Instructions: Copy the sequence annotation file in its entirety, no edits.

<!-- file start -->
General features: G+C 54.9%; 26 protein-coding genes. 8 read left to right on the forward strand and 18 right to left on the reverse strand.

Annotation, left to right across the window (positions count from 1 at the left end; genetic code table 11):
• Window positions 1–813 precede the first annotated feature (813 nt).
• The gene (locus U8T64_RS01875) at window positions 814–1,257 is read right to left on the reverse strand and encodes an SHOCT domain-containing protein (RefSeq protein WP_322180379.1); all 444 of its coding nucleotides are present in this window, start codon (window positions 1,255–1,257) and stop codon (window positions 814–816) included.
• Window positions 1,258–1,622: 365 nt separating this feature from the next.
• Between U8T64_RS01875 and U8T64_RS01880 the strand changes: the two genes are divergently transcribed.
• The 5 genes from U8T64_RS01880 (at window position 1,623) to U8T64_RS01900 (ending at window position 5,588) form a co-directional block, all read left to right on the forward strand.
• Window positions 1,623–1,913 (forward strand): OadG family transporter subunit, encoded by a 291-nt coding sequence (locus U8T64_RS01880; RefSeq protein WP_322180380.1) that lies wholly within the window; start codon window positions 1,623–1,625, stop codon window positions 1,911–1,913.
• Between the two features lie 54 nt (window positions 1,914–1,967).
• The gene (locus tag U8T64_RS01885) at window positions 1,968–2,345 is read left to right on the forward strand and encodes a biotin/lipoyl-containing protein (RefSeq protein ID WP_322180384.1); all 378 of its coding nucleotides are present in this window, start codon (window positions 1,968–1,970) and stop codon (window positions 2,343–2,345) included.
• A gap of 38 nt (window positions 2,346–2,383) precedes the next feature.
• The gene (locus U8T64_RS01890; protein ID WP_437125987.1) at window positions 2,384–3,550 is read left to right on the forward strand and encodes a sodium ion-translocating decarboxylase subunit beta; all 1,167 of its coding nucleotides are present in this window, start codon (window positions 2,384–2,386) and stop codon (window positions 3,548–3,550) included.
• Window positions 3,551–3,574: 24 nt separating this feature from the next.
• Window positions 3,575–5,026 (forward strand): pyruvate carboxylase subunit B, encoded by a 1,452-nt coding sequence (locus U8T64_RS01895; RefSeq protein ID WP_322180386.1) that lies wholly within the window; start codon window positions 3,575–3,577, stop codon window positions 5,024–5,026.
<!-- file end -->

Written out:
General features: G+C 54.9%; 26 protein-coding genes. 8 read left to right on the forward strand and 18 right to left on the reverse strand.

Annotation, left to right across the window (positions count from 1 at the left end; genetic code table 11):
• Window positions 1–813 precede the first annotated feature (813 nt).
• The gene (locus U8T64_RS01875) at window positions 814–1,257 is read right to left on the reverse strand and encodes an SHOCT domain-containing protein (RefSeq protein WP_322180379.1); all 444 of its coding nucleotides are present in this window, start codon (window positions 1,255–1,257) and stop codon (window positions 814–816) included.
• Window positions 1,258–1,622: 365 nt separating this feature from the next.
• Between U8T64_RS01875 and U8T64_RS01880 the strand changes: the two genes are divergently transcribed.
• The 5 genes from U8T64_RS01880 (at window position 1,623) to U8T64_RS01900 (ending at window position 5,588) form a co-directional block, all read left to right on the forward strand.
• Window positions 1,623–1,913 (forward strand): OadG family transporter subunit, encoded by a 291-nt coding sequence (locus U8T64_RS01880; RefSeq protein WP_322180380.1) that lies wholly within the window; start codon window positions 1,623–1,625, stop codon window positions 1,911–1,913.
• Between the two features lie 54 nt (window positions 1,914–1,967).
• The gene (locus tag U8T64_RS01885) at window positions 1,968–2,345 is read left to right on the forward strand and encodes a biotin/lipoyl-containing protein (RefSeq protein ID WP_322180384.1); all 378 of its coding nucleotides are present in this window, start codon (window positions 1,968–1,970) and stop codon (window positions 2,343–2,345) included.
• A gap of 38 nt (window positions 2,346–2,383) precedes the next feature.
• The gene (locus U8T64_RS01890; protein ID WP_437125987.1) at window positions 2,384–3,550 is read left to right on the forward strand and encodes a sodium ion-translocating decarboxylase subunit beta; all 1,167 of its coding nucleotides are present in this window, start codon (window positions 2,384–2,386) and stop codon (window positions 3,548–3,550) included.
• Window positions 3,551–3,574: 24 nt separating this feature from the next.
• Window positions 3,575–5,026 (forward strand): pyruvate carboxylase subunit B, encoded by a 1,452-nt coding sequence (locus U8T64_RS01895; RefSeq protein ID WP_322180386.1) that lies wholly within the window; start codon window positions 3,575–3,577, stop codon window positions 5,024–5,026.